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My in-laws are from the Caribbean, and they use phrases such as: "The soup is well good." "She's a well good woman."

By 'well', they mean 'very', 'really', or even 'extremely'. At least that is my interpretation from context. It usually seems to be used in a positive sense. That is, I have not heard anyone say, "He's a well bad man" but perhaps they are just positive people!

Are these sentences grammatically correct? For those tempted to just blurt out, "No, they sound wrong", please consider the following sentences which I hear around my home town (San Diego) all the time.

"Your shot was well long of the hole." "He fell well short of his goals." "She's a well fed woman."

What part of speech is "well" in the previous five sentences? I think in the first one at least it's an adjective modifying the noun "good". Usually, 'well' is an adverb as in: "He did well on the test".

Thanks, Dave

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    It's grammatically correct but dialectal. For many speakers, well doesn't have this usage available. – snailboat Jul 11 '14 at 21:37
  • Some brief discussion on Language Log: languagelog.ldc.upenn.edu/nll/?p=3633 – snailboat Jul 11 '14 at 21:47
  • snailplane: Thanks for the link! It was well interesting! I especially liked the example of "well fit girl" from Ali G. Apparently, it's not the Caribbean that uses "well" this way. – Dave Jul 11 '14 at 22:31
  • I wouldn't call it an adjective anyway; it's clearly modifying adjectives in each of your examples. I'd call it an adverb, if anything. – jimsug Jul 11 '14 at 22:53
  • jimsug, I think you are correct. Is the ability to use "well" dependent on whether it's modifying a verb or an adjective? A sentence one hears a lot is: "I am well aware of that fact". In this sentence, I believe aware is a verb. In my first example I think well is modifying an adjective? – Dave Jul 11 '14 at 23:44
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It definitely has a use outside the dialectal: "well beyond", "well away", "well nigh". All the examples I can think of seem to be either about location, or (in the case of "well nigh") words that mean location but have other (figurative?) meanings too.

Others have covered its dialectal use quite, umm, well.

As to its part of speech: I believe that when a word modifies an adjective, it's classed as an adverb, although I've never quite understood that. (My guess is that it's because the use of words as adjective-modifiers and verb-modifiers almost always coincides, although there are exceptions, like "very"!)

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Are these sentences grammatically correct?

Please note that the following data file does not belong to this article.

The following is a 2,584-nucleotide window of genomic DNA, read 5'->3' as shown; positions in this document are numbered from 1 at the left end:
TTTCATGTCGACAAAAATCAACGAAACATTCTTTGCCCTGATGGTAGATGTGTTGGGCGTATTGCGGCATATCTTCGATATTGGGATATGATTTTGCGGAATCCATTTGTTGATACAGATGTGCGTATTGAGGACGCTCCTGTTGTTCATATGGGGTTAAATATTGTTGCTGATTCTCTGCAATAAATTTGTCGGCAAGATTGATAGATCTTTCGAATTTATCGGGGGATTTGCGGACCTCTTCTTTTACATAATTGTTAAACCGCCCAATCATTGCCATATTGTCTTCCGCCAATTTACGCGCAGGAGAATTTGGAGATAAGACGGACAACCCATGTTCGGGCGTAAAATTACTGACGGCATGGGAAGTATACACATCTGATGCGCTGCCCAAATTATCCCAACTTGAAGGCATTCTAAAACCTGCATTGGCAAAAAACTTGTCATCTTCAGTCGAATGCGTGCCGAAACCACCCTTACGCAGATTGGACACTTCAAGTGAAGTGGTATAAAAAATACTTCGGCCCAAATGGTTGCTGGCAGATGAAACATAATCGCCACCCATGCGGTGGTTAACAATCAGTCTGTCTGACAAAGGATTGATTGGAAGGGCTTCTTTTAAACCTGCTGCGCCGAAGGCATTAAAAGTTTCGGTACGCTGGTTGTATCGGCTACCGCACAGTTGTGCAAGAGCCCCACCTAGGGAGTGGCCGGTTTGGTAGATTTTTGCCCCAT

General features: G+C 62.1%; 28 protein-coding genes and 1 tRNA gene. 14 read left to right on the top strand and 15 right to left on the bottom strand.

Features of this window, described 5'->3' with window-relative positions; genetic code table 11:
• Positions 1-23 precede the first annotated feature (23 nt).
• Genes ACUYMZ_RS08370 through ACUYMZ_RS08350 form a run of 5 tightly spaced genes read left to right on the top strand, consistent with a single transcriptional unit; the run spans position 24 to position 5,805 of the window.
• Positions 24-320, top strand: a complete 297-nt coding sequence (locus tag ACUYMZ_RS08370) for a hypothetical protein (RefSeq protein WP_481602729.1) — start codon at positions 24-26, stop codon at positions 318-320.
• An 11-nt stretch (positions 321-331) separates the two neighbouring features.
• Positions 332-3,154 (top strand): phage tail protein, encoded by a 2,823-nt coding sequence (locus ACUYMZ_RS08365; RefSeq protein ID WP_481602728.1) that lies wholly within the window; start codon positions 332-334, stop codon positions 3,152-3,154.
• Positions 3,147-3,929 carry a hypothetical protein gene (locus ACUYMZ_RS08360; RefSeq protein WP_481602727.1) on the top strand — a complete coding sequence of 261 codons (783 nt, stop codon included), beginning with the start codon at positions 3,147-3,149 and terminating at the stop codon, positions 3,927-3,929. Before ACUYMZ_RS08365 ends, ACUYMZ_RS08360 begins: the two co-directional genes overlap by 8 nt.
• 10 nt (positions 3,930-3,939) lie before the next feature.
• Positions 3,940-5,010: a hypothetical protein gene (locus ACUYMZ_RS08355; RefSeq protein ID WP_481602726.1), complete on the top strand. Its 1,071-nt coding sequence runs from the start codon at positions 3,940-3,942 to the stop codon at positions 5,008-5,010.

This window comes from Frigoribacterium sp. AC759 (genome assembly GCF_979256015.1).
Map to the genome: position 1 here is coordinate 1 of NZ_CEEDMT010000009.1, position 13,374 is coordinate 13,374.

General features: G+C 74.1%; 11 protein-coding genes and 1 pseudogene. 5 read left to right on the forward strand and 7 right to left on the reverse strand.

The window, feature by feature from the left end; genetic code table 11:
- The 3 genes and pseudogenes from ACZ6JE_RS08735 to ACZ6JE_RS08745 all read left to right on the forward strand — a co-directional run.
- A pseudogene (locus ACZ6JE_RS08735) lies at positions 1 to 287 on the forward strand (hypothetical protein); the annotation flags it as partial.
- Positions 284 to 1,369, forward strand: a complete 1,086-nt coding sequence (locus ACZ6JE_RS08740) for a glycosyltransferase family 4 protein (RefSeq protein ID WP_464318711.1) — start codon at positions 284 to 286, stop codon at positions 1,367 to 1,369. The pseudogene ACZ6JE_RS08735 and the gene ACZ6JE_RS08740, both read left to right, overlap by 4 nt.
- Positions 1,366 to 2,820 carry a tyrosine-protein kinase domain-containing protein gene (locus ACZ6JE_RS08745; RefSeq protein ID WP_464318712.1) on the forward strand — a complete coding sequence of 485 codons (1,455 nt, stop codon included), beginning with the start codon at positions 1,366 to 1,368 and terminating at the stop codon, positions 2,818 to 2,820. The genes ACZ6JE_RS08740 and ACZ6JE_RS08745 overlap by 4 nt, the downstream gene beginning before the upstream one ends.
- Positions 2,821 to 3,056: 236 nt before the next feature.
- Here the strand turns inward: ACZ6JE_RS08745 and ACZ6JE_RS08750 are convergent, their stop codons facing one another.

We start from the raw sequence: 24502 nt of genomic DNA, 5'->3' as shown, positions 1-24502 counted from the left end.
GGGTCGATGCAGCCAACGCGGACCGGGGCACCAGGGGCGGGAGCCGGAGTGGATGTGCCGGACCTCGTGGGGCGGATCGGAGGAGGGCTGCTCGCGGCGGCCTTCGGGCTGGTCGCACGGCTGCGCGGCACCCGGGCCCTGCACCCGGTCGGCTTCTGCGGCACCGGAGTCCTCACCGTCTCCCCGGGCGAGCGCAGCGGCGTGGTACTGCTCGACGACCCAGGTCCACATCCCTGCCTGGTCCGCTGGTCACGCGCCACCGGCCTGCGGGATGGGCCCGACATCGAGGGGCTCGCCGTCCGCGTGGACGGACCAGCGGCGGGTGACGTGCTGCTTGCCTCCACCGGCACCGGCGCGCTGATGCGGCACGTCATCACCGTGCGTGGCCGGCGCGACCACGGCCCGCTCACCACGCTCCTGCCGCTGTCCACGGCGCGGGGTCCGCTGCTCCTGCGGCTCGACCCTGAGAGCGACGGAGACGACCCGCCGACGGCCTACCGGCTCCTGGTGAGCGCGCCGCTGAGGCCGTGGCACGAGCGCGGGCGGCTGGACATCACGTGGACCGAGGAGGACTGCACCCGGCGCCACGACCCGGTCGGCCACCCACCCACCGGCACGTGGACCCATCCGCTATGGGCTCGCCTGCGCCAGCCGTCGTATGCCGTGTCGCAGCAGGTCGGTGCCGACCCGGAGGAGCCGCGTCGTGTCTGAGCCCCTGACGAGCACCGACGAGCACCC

They are grammatically correct in certain dialects, and not in others.

In the most widespread forms of English, they are not grammatically correct. (And the rest of this answer will deal solely with those.)

For those tempted to just blurt out, "No, they sound wrong", please consider the following sentences which I hear around my home town (San Diego) all the time. […]

Language is not always very logical. Sometimes one sentence can be grammatical, and another ungrammatical, for very subtle or specific or historical reasons. (To take an extreme example: "Here be dragons" and "There be dragons" have historical resonances, and are unremarkable in educated speech, whereas "Where be dragons?" does not, and is not.)

That said, I don't think any of your examples is quite the same as "well good". In "well long of" and "well short of", "long of" and "short of" are functioning as prepositions (rather than the ordinary adjectives long and short). Note that we generally say "far short of" rather than ?"very short of", "further short of" rather than ?"shorter of", etc. In "well fed", fed is a participle: we cannot say "very fed", and can say "she was fed well".

In all of these, of course, well is still an adverb meaning approximately very; but whereas very is normally only used with adjectives, well is normally not used with adjectives. So we usually cannot replace one with the other.

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Thr Jamaican use of "well" (meaning very), is starting to be used by lots more young British, (mostly Londoners). But don't use the expression if you don't want to be ridiculed like the adults in the TV series, Absolutely Fabulous. You'd need to be young, British or Caribbean, extremely cool and know more Rastafarian/London street-talk, and use the right accent before you speak like this:

In sahf London, you may well hear someone say: "She's well fit."

This would not refer to her state of health.

from http://www.bbc.co.uk/dna/mbradio4/html/NF2766781?thread=6898274

[FWIW, "fit" means attractive, sexy]

OTOH,

"Your shot was well long of the hole." "He fell well short of his goals." "She's a well fed woman."

are all used in Standard English.

  • Your last example ("well fed") is just a standard adverb, like "well done", "well shaken" and "well written". – Tim Pederick Jul 12 '14 at 10:49
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Sacha Baron Cohen, when in character as Ali G, uses "well" in this way.

One also hears "well" on the "soccer" pitch in the USA, from players and coaches who happen to be fans of British football. For example, a player leaps high into the air to take a header, and someone will yell from the sidelines, "Well up, number 12!"

Upstairs Downstairs. The Royal Family. Football. Ali G. They're all forms of US anglophilia. :-)

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